New England's Revisited Fall Turkey Hunting Tradition
Foster’s Daily Democrat in NH brought up an interesting point a few days ago concerning fall turkey hunting season. For years it was difficult to find wild turkey in New England let alone hunt them. Wild turkey vanished from our forest like the Mohegans and Pequots, but back in 1970s, many New England states received seed birds from nearby states. Fortunately the fall turkey story has changed—and the spring turkey story, too. We are silly with birds up here and being the staid New Englanders we are, not prone to bragging. The Strut Zone, however, let the “bird” out of the bag, so to speak, a while back with Hatches Are Off the Hook in New England. But back to the Foster’s point.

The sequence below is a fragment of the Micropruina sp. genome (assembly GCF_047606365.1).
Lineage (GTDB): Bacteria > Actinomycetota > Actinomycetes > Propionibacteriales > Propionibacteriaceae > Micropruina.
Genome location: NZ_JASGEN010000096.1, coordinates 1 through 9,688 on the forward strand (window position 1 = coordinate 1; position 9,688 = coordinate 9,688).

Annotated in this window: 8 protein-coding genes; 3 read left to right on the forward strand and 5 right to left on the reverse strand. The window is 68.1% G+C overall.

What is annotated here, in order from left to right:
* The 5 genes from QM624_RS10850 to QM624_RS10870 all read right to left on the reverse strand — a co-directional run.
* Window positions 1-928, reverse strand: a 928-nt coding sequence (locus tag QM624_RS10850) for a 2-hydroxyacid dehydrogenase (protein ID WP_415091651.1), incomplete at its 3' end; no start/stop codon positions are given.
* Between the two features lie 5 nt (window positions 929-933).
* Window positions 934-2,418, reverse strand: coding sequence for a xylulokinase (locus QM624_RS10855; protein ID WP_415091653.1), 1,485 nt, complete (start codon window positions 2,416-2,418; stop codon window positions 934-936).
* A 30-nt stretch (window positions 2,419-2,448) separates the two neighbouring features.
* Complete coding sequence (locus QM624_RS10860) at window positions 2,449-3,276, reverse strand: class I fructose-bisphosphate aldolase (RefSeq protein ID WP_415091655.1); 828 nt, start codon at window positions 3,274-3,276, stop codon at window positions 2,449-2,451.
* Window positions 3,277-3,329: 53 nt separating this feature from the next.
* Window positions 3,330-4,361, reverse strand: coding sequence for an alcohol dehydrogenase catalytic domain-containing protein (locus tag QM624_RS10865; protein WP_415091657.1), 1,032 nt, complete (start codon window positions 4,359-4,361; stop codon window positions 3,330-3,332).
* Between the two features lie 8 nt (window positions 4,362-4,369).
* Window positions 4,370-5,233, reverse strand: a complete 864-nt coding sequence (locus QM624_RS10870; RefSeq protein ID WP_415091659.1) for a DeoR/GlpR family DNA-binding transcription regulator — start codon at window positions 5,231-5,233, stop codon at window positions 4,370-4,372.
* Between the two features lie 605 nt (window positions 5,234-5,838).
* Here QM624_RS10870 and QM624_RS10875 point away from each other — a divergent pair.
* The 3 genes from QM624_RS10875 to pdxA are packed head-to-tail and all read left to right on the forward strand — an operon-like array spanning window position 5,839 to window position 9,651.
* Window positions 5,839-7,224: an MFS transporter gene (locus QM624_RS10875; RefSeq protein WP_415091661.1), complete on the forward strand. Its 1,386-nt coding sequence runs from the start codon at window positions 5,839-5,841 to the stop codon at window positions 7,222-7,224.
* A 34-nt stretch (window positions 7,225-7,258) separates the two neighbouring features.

The spring turkey season is an added bonus season to a New England hunter’s line-up with the fall turkey season seeming oddly out of place. Once the leaves change color, we have upland birds and then hooves on the brain. In that order. The only time turkey came to mind was Thanksgiving Day, a day that torments a New England hunter—should I hunt birds or hunt deer? If fall turkey season wasn’t enough to throw off our Yankee hunting disposition, there is the practice of using dogs to hunt fall turkey. In some parts of the US, dogs are used to find and flush fall turkey flocks. The practice is legal in NH, ME, VT, NY, and PA. Out of 44 states that have a fall turkey hunting season, 29 states allow the use of a dog. You might want to ask your pointer what he or she thinks about adding another scent to their oeuvre of bird work. Me? I am still going to continue to flip a coin the eve of Thanksgiving to decide if I pull out a rifle or a shotgun.